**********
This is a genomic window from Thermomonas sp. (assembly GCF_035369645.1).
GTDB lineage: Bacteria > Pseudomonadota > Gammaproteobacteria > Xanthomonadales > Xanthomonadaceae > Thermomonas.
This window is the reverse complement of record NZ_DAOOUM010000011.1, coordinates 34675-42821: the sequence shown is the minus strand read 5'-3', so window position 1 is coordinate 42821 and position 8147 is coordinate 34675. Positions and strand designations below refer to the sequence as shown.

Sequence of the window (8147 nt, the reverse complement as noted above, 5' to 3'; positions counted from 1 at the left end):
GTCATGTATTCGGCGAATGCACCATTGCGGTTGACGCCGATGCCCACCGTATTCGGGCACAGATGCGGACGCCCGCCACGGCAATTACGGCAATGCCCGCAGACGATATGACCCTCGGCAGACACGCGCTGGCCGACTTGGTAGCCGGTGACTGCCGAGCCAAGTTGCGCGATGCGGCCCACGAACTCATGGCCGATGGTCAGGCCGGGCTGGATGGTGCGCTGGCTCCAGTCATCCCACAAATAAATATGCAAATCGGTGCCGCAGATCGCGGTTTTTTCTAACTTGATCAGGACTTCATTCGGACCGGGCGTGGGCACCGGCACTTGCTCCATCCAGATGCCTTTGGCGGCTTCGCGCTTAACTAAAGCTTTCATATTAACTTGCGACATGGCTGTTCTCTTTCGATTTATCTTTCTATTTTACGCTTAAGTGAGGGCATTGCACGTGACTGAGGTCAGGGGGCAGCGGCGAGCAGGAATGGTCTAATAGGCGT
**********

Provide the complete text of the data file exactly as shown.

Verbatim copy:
This is a genomic window from Thermomonas sp. (assembly GCF_035369645.1).
GTDB lineage: Bacteria > Pseudomonadota > Gammaproteobacteria > Xanthomonadales > Xanthomonadaceae > Thermomonas.
This window is the reverse complement of record NZ_DAOOUM010000011.1, coordinates 34675-42821: the sequence shown is the minus strand read 5'-3', so window position 1 is coordinate 42821 and position 8147 is coordinate 34675. Positions and strand designations below refer to the sequence as shown.

Sequence of the window (8147 nt, the reverse complement as noted above, 5' to 3'; positions counted from 1 at the left end):
GTCATGTATTCGGCGAATGCACCATTGCGGTTGACGCCGATGCCCACCGTATTCGGGCACAGATGCGGACGCCCGCCACGGCAATTACGGCAATGCCCGCAGACGATATGACCCTCGGCAGACACGCGCTGGCCGACTTGGTAGCCGGTGACTGCCGAGCCAAGTTGCGCGATGCGGCCCACGAACTCATGGCCGATGGTCAGGCCGGGCTGGATGGTGCGCTGGCTCCAGTCATCCCACAAATAAATATGCAAATCGGTGCCGCAGATCGCGGTTTTTTCTAACTTGATCAGGACTTCATTCGGACCGGGCGTGGGCACCGGCACTTGCTCCATCCAGATGCCTTTGGCGGCTTCGCGCTTAACTAAAGCTTTCATATTAACTTGCGACATGGCTGTTCTCTTTCGATTTATCTTTCTATTTTACGCTTAAGTGAGGGCATTGCACGTGACTGAGGTCAGGGGGCAGCGGCGAGCAGGAATGGTCTAATAGGCGT